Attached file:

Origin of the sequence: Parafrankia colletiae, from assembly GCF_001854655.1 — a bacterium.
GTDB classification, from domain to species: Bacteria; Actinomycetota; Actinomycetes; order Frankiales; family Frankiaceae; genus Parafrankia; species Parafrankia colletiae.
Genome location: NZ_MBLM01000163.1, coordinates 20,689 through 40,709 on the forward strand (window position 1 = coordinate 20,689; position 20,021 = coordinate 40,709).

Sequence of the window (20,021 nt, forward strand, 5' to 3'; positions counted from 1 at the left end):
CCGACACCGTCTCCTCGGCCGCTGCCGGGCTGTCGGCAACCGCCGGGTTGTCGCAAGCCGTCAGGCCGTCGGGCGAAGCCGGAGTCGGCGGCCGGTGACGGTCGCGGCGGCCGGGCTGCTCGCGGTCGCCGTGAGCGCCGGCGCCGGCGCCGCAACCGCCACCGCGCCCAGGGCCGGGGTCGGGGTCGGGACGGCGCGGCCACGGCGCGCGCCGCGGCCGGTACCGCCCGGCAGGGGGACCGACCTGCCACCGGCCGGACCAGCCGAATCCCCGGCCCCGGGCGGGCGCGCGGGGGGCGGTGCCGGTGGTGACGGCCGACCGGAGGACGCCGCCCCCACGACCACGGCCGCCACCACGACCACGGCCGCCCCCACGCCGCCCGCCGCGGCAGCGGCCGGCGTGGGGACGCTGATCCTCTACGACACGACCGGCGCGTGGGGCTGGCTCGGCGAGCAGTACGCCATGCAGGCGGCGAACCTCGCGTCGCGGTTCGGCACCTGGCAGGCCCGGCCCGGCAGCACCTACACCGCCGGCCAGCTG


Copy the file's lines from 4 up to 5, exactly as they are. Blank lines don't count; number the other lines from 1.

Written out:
Sequence of the window (20,021 nt, forward strand, 5' to 3'; positions counted from 1 at the left end):
CCGACACCGTCTCCTCGGCCGCTGCCGGGCTGTCGGCAACCGCCGGGTTGTCGCAAGCCGTCAGGCCGTCGGGCGAAGCCGGAGTCGGCGGCCGGTGACGGTCGCGGCGGCCGGGCTGCTCGCGGTCGCCGTGAGCGCCGGCGCCGGCGCCGCAACCGCCACCGCGCCCAGGGCCGGGGTCGGGGTCGGGACGGCGCGGCCACGGCGCGCGCCGCGGCCGGTACCGCCCGGCAGGGGGACCGACCTGCCACCGGCCGGACCAGCCGAATCCCCGGCCCCGGGCGGGCGCGCGGGGGGCGGTGCCGGTGGTGACGGCCGACCGGAGGACGCCGCCCCCACGACCACGGCCGCCACCACGACCACGGCCGCCCCCACGCCGCCCGCCGCGGCAGCGGCCGGCGTGGGGACGCTGATCCTCTACGACACGACCGGCGCGTGGGGCTGGCTCGGCGAGCAGTACGCCATGCAGGCGGCGAACCTCGCGTCGCGGTTCGGCACCTGGCAGGCCCGGCCCGGCAGCACCTACACCGCCGGCCAGCTG